Lesson #7: Body Shaming and The Bold Girl [Bold Girls' Bible]

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Bold Girls' Bible

When I was young, people always used to tell me how cute and little I was. I was a really small child. I was able to squeeze my eight year old self into a Snow White costume made for four-year-olds. I was scrawny. But then puberty happened and I “filled out” or whatever, and ever since then I’ve struggled with my size. I’m short, like really short. So it’s hard to find clothes that fit me how they fit normal people.

And then, on April 10, 2012, I turned 21 years old and it all when down hill. There are a lot of calories in booze, ya’ll. Basically, since puberty my weight has fluctuated between 3-8 pounds in a single day. My metabolism is completely shot from years of skipping college meals because I was in a hurry or eating at 3am. Lately, I’ve been trying to get my body back to a place where I can feel sexy strutting my stuff in a bikini, and I know it’s going to take some work. Honestly, the temptations of comfort food sometimes outweigh (pun intended) my want to be in better shape, but I’ve been going to the gym and working out pretty hard for a little while now.

Last week, I was taking a Zumba class at my campus rec center. It was really, ungodly hot in the studio where we were shaking our stuff. I took off my t-shirt and started the rest of the workout in a sports bra and tank top that was probably too small. It was a class full of girls. I thought I had nothing to worry about until I heard someone mutter “ew” under their breath. To be fair, they could have easily not been talking about me, but it sent my brain in a tizzy. I ended up putting my t-shirt back on. I was infuriated. …Until last night when Stephen and I were hanging out in a bar trying to win a trip to Vegas.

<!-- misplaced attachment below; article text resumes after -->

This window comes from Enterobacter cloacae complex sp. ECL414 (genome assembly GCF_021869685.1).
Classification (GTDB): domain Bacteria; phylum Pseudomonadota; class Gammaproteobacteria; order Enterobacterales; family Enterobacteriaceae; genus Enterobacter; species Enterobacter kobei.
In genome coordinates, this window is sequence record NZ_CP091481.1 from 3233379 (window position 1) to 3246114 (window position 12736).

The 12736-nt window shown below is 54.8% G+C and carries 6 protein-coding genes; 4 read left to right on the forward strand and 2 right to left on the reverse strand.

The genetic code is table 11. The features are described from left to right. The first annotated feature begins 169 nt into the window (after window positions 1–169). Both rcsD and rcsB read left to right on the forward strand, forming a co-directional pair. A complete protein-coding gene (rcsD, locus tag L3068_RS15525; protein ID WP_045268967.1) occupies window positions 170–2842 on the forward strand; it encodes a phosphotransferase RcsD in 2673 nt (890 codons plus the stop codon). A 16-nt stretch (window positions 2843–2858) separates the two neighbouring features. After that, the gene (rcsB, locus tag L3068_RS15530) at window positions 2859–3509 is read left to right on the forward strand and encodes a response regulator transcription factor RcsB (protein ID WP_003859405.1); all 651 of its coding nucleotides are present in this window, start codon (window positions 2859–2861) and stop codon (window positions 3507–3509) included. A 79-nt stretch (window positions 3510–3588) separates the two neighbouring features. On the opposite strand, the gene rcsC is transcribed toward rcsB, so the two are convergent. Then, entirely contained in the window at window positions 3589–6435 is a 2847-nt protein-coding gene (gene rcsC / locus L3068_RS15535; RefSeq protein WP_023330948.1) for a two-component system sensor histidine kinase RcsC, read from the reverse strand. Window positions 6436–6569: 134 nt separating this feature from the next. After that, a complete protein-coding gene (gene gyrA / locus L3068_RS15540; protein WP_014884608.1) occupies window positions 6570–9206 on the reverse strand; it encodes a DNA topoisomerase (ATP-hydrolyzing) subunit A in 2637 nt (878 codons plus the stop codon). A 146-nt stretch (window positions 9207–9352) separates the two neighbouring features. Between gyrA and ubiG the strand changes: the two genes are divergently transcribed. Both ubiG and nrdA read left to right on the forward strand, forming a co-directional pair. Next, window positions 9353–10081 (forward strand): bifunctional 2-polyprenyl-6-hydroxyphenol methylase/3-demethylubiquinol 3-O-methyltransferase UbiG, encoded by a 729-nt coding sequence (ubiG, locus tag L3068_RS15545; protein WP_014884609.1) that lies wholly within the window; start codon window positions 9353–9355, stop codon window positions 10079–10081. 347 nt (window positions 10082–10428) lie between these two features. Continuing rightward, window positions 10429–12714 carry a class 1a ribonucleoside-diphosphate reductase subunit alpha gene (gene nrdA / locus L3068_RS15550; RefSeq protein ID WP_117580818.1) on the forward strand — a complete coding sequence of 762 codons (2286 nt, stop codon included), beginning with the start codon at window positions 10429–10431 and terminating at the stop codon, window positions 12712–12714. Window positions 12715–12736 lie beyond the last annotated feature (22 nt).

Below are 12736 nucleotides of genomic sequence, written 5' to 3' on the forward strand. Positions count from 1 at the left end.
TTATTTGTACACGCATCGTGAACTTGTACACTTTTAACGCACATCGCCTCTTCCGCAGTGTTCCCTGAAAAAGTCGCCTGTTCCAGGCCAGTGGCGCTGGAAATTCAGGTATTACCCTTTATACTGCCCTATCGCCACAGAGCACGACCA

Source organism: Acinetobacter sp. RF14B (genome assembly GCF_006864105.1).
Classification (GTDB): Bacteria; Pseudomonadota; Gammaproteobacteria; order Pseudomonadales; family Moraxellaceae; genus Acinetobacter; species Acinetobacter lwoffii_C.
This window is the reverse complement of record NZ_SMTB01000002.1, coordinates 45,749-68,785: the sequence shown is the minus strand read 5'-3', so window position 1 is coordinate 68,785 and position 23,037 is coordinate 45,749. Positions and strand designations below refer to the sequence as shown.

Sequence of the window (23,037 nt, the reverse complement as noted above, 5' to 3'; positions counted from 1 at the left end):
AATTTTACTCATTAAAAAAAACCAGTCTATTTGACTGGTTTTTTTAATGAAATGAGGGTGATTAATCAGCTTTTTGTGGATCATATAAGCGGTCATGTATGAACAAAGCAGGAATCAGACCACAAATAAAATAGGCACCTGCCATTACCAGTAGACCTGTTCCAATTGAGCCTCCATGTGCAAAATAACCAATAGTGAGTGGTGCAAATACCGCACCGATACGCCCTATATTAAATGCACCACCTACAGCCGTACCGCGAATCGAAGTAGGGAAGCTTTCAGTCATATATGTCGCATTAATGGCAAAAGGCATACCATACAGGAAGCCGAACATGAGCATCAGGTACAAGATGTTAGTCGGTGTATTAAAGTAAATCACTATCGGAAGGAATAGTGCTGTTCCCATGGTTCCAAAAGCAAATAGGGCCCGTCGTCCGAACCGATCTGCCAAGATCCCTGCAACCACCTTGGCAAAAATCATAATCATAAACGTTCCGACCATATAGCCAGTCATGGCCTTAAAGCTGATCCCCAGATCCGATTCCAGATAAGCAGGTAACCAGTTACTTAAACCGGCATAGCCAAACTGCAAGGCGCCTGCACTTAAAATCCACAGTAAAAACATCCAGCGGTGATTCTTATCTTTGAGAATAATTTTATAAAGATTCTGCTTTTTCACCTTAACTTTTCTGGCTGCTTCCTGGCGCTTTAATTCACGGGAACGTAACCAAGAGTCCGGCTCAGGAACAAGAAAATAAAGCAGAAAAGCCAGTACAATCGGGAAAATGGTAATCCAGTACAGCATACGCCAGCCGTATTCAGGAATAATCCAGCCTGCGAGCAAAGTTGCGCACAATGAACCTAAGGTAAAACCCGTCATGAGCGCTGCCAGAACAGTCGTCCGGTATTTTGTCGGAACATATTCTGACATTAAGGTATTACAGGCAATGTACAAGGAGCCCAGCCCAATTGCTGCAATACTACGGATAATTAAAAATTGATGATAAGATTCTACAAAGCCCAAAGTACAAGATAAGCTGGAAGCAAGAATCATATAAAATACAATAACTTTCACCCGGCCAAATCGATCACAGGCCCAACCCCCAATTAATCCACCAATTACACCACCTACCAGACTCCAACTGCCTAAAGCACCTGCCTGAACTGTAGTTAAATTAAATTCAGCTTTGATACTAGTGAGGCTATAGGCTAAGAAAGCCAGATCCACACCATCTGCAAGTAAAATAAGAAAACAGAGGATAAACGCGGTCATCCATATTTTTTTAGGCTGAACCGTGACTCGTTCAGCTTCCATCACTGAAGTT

This woman ordered an entree and devoured it pretty quickly. She was overweight. And I heard myself muttering the same “ew” under my breath. I, all of a sudden, realized how disrespectful I was being. If that woman is overweight, she’s aware of it, and she doesn’t need my judging eyes all over her entree while she’s trying to enjoy herself. Girls are more alike than we like to think sometimes, and if I were a betting woman, I would bet she isn’t happy about her weight. If she’s working on it, great! If not, that’s still fine. Basically, it’s none of my business. Her weight, or mine, or anybody’s for that matter shouldn’t be commentary over drinks. It just doesn’t matter.

Bold girls don’t body shame.

Molly is a senior journalism/English major at a school you haven’t heard of in a state you haven’t heard of. She’s obsessed with Chandler Bing, English bulldogs, and cheese. Follow her on twitter @gwacamolly, or check out her website accordingtomolly.com.

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